The Impact of the COVID-19 Pandemic on Korea’s Regional Economies
|Author||Kang, Duyong; Min,Sunghwan||Date||2021.06.29||Issue No||113|
○ In this paper, we estimate the impact of the COVID-19 pandemic-induced recession on Korea's regional economies. We have found that the recession has hit the island province of Jeju and the cities of Incheon and Ulsan the hardest, in that order. For Jeju in particular, we estimated that the province’s real gross regional domestic product (GRDP) declined by 9% compared to the pre-pandemic trend, a figure 2.5 times greater than the estimated impact of the pandemic on nationwide GDP growth.
○Regional COVID-19 infection rates do not appear to be meaningfully correlated with the regional distribution of economic shocks. Rather, the regional industrial structures seem to account for the distribution of economic shock better. GRDP growth declines were steepest in the regions where particularly hard-hit subsectors (such as traditional, face-to-face services, among others) comprise a large portion of the regional economy. In Jeju, the hardest-hit region, the share of hospitality businesses in the regional economy is greatest in the nation and the share of transport and culture businesses is the second-largest. Incheon has the highest share of transport businesses in the nation, with a large gap between it and the next-highest region.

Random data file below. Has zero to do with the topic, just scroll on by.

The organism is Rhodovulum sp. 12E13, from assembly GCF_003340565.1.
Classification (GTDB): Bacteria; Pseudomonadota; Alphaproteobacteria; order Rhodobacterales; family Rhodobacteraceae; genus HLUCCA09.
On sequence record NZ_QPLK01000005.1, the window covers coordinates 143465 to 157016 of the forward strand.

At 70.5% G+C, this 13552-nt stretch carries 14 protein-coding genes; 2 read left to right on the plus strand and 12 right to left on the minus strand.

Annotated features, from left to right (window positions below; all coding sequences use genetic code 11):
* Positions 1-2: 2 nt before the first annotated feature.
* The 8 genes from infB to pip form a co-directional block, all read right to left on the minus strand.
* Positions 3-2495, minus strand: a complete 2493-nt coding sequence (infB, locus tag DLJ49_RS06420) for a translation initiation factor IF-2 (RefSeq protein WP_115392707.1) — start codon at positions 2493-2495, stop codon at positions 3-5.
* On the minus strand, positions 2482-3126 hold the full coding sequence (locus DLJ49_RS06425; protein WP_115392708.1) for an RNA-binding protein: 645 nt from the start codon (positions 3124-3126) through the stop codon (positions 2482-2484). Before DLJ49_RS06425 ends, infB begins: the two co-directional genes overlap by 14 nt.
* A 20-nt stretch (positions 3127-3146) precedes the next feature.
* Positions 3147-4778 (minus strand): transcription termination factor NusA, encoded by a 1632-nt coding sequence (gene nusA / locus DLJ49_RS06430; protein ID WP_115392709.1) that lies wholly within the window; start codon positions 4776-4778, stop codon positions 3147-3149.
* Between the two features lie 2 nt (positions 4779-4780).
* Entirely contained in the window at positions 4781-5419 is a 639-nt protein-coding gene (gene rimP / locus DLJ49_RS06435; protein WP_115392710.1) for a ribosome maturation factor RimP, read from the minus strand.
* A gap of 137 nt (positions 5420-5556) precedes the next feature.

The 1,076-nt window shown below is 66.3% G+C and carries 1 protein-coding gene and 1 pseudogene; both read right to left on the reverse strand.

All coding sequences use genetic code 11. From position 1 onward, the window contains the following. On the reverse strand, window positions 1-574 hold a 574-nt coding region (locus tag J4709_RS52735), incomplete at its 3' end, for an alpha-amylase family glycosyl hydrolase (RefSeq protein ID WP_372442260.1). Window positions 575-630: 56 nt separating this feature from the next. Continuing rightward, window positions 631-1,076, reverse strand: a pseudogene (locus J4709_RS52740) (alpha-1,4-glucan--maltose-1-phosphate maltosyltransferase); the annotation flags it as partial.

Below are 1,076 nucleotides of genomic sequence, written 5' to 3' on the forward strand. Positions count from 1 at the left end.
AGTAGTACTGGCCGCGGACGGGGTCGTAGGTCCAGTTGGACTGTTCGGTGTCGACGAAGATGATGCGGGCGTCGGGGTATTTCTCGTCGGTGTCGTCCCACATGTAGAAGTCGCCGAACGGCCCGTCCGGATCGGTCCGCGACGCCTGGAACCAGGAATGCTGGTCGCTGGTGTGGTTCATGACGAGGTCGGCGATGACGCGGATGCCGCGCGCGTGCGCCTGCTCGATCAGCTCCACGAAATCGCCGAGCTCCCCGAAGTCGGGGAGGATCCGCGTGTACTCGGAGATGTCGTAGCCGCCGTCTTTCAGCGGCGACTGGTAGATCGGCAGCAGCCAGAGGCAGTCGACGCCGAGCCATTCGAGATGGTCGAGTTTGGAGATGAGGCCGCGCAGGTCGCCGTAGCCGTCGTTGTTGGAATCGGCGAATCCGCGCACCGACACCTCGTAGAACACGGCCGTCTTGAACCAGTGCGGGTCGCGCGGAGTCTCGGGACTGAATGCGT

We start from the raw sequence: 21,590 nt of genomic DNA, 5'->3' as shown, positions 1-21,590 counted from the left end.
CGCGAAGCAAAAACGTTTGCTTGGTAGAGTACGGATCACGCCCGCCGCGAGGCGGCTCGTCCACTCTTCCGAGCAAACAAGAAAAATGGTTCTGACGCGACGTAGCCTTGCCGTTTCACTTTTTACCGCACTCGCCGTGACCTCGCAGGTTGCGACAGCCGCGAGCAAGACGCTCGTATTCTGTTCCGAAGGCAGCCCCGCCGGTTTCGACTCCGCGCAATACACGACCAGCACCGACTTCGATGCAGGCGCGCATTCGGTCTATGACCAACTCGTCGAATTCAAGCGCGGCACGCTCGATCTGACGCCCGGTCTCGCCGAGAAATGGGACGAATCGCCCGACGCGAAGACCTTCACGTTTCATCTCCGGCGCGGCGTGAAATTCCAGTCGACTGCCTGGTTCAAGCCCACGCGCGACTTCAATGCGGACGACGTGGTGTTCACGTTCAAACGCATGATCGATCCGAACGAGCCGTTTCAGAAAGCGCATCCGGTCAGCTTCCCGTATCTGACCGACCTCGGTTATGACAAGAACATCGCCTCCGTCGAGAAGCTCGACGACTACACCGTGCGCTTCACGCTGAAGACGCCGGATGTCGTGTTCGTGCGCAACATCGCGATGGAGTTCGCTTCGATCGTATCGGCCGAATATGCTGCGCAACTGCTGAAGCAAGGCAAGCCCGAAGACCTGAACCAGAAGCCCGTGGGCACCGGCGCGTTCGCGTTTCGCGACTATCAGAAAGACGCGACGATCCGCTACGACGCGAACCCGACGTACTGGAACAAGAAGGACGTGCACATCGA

○The regions that suffered the most are also lagging in the ongoing recovery. The city of Seoul and surrounding province of Gyeonggi, where the economic impact of the pandemic was comparatively mild, recovered pre-pandemic growth trends by the first quarter of 2021, while the economies of Jeju, Incheon, and the province of Gangwon were still slumping by that quarter.
○As the impact and rate of recovery vary greatly by region, should the gap in the pace of regional economic recovery persist, corrective measures will be necessary to address the imbalance. An appropriate policy response could take either of the following forms: (1) strengthen support for the industries and subsectors in the deepest slumps, or (2) provide direct support for economies in the hardest-hit regions.